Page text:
function main(n,all)
{
    var u , spent , spentmax , v , V = n*(n-1)/2 , res = n+" nodes :\n" , exm = -1,d , firstline = true ;

    for ( v = n-1 ; v <= V ; v ++ )
    {
        u = Math.ceil( (3+Math.sqrt(8*(v-n)+9))/2 ) ;
        spentmax = (u*(u-1)/2)  ;
        spent = (v-n+u) ;
        if(u!=exm || all )
        {
            if(u!=exm )
            {
                if( all ) res += "\n" ;
                exm = u ;               
            }

            d = 1 + n-u + ( spentmax == spent ? 0 : 1 );
            if( firstline )
                res += ( "for v="+v+" : "+u +" nodes will consume "+spent+" edges from "+spentmax+" ; it remains "+(n-u)+" nodes " + (v-spent) +
                                " edges,d ="+d+"\n" ) ;
            else
                res += ( "      "+v+" : "+u +"                    "+spent+"               "+spentmax+" ;            "+(n-u)+"       " + (v-spent) +
                                "             "+d+"\n" ) ;

            firstline = false ;
        }
    }
    return res ;
}

// scratchpad formalism to get the result by typing CTRL L at the end of the script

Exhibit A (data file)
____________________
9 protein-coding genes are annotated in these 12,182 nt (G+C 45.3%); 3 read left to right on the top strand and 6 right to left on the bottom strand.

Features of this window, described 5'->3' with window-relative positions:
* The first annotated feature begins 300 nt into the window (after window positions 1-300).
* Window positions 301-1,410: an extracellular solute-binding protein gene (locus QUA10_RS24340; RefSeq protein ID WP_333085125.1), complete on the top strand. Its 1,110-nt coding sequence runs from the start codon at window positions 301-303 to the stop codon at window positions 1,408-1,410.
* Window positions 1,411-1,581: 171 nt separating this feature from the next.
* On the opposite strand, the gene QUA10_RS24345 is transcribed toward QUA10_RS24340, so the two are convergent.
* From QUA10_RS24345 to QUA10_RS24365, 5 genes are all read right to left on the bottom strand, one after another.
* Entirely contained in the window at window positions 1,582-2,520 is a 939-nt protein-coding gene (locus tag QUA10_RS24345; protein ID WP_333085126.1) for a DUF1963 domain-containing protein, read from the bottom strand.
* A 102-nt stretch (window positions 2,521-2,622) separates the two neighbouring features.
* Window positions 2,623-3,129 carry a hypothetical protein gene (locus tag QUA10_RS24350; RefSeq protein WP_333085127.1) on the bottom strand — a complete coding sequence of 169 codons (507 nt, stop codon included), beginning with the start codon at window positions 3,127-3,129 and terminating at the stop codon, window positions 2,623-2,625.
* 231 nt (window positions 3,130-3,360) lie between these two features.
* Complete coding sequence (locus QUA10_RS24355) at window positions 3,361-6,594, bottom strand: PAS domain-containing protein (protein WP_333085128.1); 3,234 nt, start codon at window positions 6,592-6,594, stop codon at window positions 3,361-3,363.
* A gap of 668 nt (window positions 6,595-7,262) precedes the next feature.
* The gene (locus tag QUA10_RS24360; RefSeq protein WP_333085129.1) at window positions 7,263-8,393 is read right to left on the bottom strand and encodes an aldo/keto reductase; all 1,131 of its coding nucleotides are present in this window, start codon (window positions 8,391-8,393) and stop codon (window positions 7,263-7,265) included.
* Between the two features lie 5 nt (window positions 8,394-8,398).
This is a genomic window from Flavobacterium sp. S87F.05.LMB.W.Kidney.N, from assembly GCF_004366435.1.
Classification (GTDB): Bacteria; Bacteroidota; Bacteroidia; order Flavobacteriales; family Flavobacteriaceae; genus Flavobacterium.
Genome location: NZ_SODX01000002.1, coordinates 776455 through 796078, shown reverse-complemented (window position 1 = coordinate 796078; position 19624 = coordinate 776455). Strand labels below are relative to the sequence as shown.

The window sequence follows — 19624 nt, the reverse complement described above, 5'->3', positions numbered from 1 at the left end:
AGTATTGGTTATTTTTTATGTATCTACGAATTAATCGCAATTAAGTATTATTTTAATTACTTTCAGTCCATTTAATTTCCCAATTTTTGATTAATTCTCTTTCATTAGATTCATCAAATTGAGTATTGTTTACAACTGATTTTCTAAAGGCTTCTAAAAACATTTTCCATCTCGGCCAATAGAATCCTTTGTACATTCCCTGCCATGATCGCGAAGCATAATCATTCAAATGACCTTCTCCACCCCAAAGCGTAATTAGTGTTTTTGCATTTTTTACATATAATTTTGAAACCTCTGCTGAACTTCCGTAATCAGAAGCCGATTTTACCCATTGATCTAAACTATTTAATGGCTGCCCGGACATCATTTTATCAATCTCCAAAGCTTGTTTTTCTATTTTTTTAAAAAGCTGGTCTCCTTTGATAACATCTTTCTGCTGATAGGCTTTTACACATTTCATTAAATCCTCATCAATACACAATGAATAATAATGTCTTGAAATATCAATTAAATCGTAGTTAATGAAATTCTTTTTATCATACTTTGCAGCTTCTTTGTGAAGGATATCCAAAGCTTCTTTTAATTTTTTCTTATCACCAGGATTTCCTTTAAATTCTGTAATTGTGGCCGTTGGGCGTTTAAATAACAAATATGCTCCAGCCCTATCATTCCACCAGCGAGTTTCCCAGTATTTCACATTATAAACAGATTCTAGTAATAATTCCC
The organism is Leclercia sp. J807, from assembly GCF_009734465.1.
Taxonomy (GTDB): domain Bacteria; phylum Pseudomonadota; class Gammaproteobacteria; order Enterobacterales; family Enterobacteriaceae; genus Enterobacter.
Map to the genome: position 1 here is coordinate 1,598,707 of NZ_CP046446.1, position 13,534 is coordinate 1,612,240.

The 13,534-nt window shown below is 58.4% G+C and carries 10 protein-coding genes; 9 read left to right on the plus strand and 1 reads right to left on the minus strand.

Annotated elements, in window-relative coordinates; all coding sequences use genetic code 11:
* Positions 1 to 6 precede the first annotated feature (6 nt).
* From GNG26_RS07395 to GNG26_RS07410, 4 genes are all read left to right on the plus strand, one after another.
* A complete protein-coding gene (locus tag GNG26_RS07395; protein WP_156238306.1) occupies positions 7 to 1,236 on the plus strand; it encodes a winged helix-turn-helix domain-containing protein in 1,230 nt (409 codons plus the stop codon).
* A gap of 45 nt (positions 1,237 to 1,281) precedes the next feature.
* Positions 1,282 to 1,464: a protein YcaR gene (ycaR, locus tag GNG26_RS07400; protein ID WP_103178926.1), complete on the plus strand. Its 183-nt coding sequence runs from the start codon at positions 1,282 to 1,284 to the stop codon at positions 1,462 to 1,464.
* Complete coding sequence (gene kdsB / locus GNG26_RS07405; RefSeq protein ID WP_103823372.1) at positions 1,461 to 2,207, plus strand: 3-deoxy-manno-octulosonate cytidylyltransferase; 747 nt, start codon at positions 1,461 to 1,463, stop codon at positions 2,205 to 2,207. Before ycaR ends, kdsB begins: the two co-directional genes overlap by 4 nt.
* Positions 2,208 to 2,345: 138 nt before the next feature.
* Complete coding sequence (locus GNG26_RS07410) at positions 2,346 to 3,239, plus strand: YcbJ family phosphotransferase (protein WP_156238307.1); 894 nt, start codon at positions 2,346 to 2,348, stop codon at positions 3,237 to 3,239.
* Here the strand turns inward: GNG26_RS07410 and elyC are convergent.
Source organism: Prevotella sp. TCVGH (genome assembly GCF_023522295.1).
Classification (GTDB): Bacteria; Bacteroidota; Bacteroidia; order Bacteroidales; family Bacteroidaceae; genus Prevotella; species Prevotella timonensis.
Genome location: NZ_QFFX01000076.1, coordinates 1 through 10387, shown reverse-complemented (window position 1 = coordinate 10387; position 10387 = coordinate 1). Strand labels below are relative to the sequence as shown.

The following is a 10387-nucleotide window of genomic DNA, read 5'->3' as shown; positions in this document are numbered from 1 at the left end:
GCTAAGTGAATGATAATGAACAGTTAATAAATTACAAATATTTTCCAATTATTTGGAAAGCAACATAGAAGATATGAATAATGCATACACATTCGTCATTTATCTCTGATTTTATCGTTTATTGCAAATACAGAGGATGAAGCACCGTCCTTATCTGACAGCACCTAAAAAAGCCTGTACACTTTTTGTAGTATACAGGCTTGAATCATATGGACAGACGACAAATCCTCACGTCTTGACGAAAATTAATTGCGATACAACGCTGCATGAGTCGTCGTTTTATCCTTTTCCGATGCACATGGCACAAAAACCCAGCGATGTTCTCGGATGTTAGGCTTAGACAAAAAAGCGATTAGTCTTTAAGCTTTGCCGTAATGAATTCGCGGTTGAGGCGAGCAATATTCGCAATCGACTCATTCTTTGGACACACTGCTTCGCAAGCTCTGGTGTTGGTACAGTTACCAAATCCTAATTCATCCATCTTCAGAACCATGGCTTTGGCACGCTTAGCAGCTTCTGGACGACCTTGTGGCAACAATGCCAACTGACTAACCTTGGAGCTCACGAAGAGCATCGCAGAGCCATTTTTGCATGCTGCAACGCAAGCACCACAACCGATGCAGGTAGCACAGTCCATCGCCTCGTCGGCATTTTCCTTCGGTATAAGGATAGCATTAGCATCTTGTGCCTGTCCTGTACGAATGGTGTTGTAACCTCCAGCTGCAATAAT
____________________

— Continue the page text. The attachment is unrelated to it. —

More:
var z1 , z2 = main(5,false) ;     // number of nodes and true to get all the intermediate edges steps
z1=z2;

/*
main(12,false) :
12 nodes :
for v=11 : 2 nodes will consume 1 edges from 1 ; it remains 10 nodes 10 edges,d =11
      12 : 3                    3               3 ;            9       9            10
      13 : 4                    5               6 ;            8       8            10
      15 : 5                    8              10 ;            7       7             9
      18 : 6                   12              15 ;            6       6             8
      22 : 7                   17              21 ;            5       5             7
      27 : 8                   23              28 ;            4       4             6
      33 : 9                   30              36 ;            3       3             5
      40 : 10                  38              45 ;            2       2             4
      48 : 11                  47              55 ;            1       1             3
      57 : 12                  57              66 ;            0       0             2    */

Even if the proof is not fundamentally detailed, one can see that the construction is minimal, starting from a linear graph with $v = n-1$ and adding the edges in excess in a Spending hole ( or a ball of wool if one prefers ). When the latter is saturated, we "sacrify" a new node until a new saturation. When all the edges in excess have used a minimum of nodes, it remains a piece of linear graph which is joined to the $SH$ by one edge to one node.

The same question with the possibility of not connection is interesting too ... This kind of problems has a lot of applications when the algorithm may add nodes at its convienience ( Steiner tree problems family ).

ps : feel free to edit and correct obscure translations, TY